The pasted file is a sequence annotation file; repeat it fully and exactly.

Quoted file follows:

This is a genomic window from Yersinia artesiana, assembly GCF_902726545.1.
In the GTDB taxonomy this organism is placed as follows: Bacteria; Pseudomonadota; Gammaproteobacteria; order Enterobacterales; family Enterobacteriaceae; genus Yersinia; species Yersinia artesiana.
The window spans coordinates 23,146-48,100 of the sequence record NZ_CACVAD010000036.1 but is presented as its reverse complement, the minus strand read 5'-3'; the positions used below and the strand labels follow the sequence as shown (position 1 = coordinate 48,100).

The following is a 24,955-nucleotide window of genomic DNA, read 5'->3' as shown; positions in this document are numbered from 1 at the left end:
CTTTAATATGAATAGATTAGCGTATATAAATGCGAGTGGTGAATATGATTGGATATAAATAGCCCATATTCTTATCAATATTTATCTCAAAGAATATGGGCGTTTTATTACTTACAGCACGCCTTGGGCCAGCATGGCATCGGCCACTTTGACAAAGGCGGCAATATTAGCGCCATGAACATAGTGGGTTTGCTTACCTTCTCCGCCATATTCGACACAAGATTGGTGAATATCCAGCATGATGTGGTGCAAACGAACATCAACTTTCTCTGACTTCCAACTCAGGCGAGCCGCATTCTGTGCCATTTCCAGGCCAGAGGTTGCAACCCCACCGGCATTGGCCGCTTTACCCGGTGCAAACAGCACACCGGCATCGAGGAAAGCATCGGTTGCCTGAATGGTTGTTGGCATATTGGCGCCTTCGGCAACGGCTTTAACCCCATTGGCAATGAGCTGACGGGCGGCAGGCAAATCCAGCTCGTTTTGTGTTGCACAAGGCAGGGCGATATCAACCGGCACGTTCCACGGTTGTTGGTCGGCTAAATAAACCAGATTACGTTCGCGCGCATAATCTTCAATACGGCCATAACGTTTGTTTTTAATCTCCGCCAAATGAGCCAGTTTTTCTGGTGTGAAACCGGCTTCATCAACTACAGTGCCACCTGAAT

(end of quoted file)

This is a genomic window from Yersinia artesiana, assembly GCF_902726545.1.
In the GTDB taxonomy this organism is placed as follows: Bacteria; Pseudomonadota; Gammaproteobacteria; order Enterobacterales; family Enterobacteriaceae; genus Yersinia; species Yersinia artesiana.
The window spans coordinates 23,146-48,100 of the sequence record NZ_CACVAD010000036.1 but is presented as its reverse complement, the minus strand read 5'-3'; the positions used below and the strand labels follow the sequence as shown (position 1 = coordinate 48,100).

The following is a 24,955-nucleotide window of genomic DNA, read 5'->3' as shown; positions in this document are numbered from 1 at the left end:
CTTTAATATGAATAGATTAGCGTATATAAATGCGAGTGGTGAATATGATTGGATATAAATAGCCCATATTCTTATCAATATTTATCTCAAAGAATATGGGCGTTTTATTACTTACAGCACGCCTTGGGCCAGCATGGCATCGGCCACTTTGACAAAGGCGGCAATATTAGCGCCATGAACATAGTGGGTTTGCTTACCTTCTCCGCCATATTCGACACAAGATTGGTGAATATCCAGCATGATGTGGTGCAAACGAACATCAACTTTCTCTGACTTCCAACTCAGGCGAGCCGCATTCTGTGCCATTTCCAGGCCAGAGGTTGCAACCCCACCGGCATTGGCCGCTTTACCCGGTGCAAACAGCACACCGGCATCGAGGAAAGCATCGGTTGCCTGAATGGTTGTTGGCATATTGGCGCCTTCGGCAACGGCTTTAACCCCATTGGCAATGAGCTGACGGGCGGCAGGCAAATCCAGCTCGTTTTGTGTTGCACAAGGCAGGGCGATATCAACCGGCACGTTCCACGGTTGTTGGTCGGCTAAATAAACCAGATTACGTTCGCGCGCATAATCTTCAATACGGCCATAACGTTTGTTTTTAATCTCCGCCAAATGAGCCAGTTTTTCTGGTGTGAAACCGGCTTCATCAACTACAGTGCCACCTGAAT